Norman Alexander testified that, after some occasional work during 1970 for two of Ford's lieutenants, Jeffrey Jones and Garnet Johnson, the promise of financial gain convinced him to work at selling heroin full-time. Alexander detailed the method of operations utilized by the drug ring and recounted dealings with Jones and Johnson, another lieutenant named Parks, and appellants Covington, Williams and Payne.*fn2 He testified that after April 1971, when Jones and Johnson were indicted for possession of heroin in the Supreme Court of Kings County, New York, he and Williams were promoted to fill their places as Ford's chief lieutenants. In that capacity Alexander often received instructions from Viserto, Rocco, or Solce regarding deliveries of heroin, and on several occasions he accompanied Ford to meetings with suppliers at which quantities of heroin were transferred.

The Government also introduced evidence to corroborate the testimony of Alexander and Ford. The admissibility of some of this evidence is challenged on appeal. (1) Against Viserto, Rocco, and Solce, the Government introduced evidence of substantial purchases for cash which they made in 1970-71. (2) Thomas Murray, an admitted drug dealer, was permitted to testify to two heroin transactions in which Viserto participated, and which occurred at about the same time as the alleged conspiracy. In addition, Police Officer Roger Garay of the New York Drug Enforcement Task Force testified to a conversation he Overheard on October 6, 1977, between Viserto and Rocco, in which Rocco reportedly referred to a "customer" who had been purchasing for the last five years at a rate of "$25,000 a key" and who was, apparently, in trouble. (3) Finally, the Government introduced certified copies of the conviction of Jones and Johnson in New York Supreme Court as evidence that they possessed heroin during the period covered by the conspiracy indictment in Count One.


Evidence of Cash Transactions

The admission of evidence that Viserto, Rocco, and Solce made substantial purchases for cash in 1970-71 was proper. The Government urged the inference that the use of cash showed that the defendants were engaged in an illegal business the narcotics conspiracy while the appellants contended that the cash came from the proceeds of a different illegal venture gambling. We have held that proof of the availability of cash by defendants with no legitimate occupation is permitted as tending to show that it was derived from ill-gotten gains. United States v. Tramunti, 513 F.2d 1087, 1105 (2d Cir.), Cert. denied, 423 U.S. 832, 96 S. Ct. 54, 46 L. Ed. 2d 50 (1975); United States v. Falley, 489 F.2d 33, 38 (2d Cir. 1973); United States v. Hinton, 543 F.2d 1002, 1012-13 (2d Cir.), Cert. denied, 429 U.S. 980, 97 S. Ct. 493, 50 L. Ed. 2d 589 (1976), and cert. denied, 429 U.S. 1051, 97 S. Ct. 764, 50 L. Ed. 2d 767, and cert. denied, 429 U.S. 1066, 97 S. Ct. 796, 50 L. Ed. 2d 783, and cert. denied, 430 U.S. 982, 97 S. Ct. 1677, 52 L. Ed. 2d 376 (1977).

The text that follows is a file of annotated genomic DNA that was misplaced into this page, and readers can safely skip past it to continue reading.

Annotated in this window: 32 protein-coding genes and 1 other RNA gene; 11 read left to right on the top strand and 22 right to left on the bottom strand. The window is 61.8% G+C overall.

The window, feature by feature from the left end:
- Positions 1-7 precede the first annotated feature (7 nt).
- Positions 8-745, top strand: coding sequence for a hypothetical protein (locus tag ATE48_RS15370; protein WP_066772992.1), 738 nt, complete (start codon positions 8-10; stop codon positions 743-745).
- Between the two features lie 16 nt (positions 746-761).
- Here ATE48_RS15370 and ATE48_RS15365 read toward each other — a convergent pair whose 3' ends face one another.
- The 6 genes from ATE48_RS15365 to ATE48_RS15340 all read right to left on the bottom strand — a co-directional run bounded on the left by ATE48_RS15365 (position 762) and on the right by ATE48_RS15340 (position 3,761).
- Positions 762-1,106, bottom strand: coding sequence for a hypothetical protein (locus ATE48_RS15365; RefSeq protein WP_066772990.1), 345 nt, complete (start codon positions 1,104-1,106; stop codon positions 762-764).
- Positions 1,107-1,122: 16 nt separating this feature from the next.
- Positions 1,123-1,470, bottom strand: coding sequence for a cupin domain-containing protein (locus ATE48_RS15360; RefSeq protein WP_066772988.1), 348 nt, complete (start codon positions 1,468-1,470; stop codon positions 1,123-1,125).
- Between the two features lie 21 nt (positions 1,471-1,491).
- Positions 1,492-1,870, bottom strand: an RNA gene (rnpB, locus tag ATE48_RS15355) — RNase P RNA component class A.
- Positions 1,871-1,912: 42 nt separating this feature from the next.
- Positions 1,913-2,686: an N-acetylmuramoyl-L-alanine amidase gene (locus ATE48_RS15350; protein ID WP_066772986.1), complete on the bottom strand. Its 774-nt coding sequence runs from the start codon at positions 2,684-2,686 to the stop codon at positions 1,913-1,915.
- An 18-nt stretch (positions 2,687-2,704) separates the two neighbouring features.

Proof of cash expenditures is not proof of "other crimes" as appellants suggest. It is relevant to the crime on trial. The suggestion that the cash may have come from another illicit activity goes only to the weight, not the admissibility, of the evidence. United States v. Tramunti, supra. The relevance is not so farfetched as to make its admission an abuse of discretion by the experienced trial judge. Chief Judge Mishler charged as follows:

There is testimony that the defendants Viserto, Rocco and Solce had large amounts of cash. You may infer from the existence of large amounts of cash that the large amounts of cash were proceeds or the results of illegal activities. The Government argues that the existence of large amounts of cash in this ...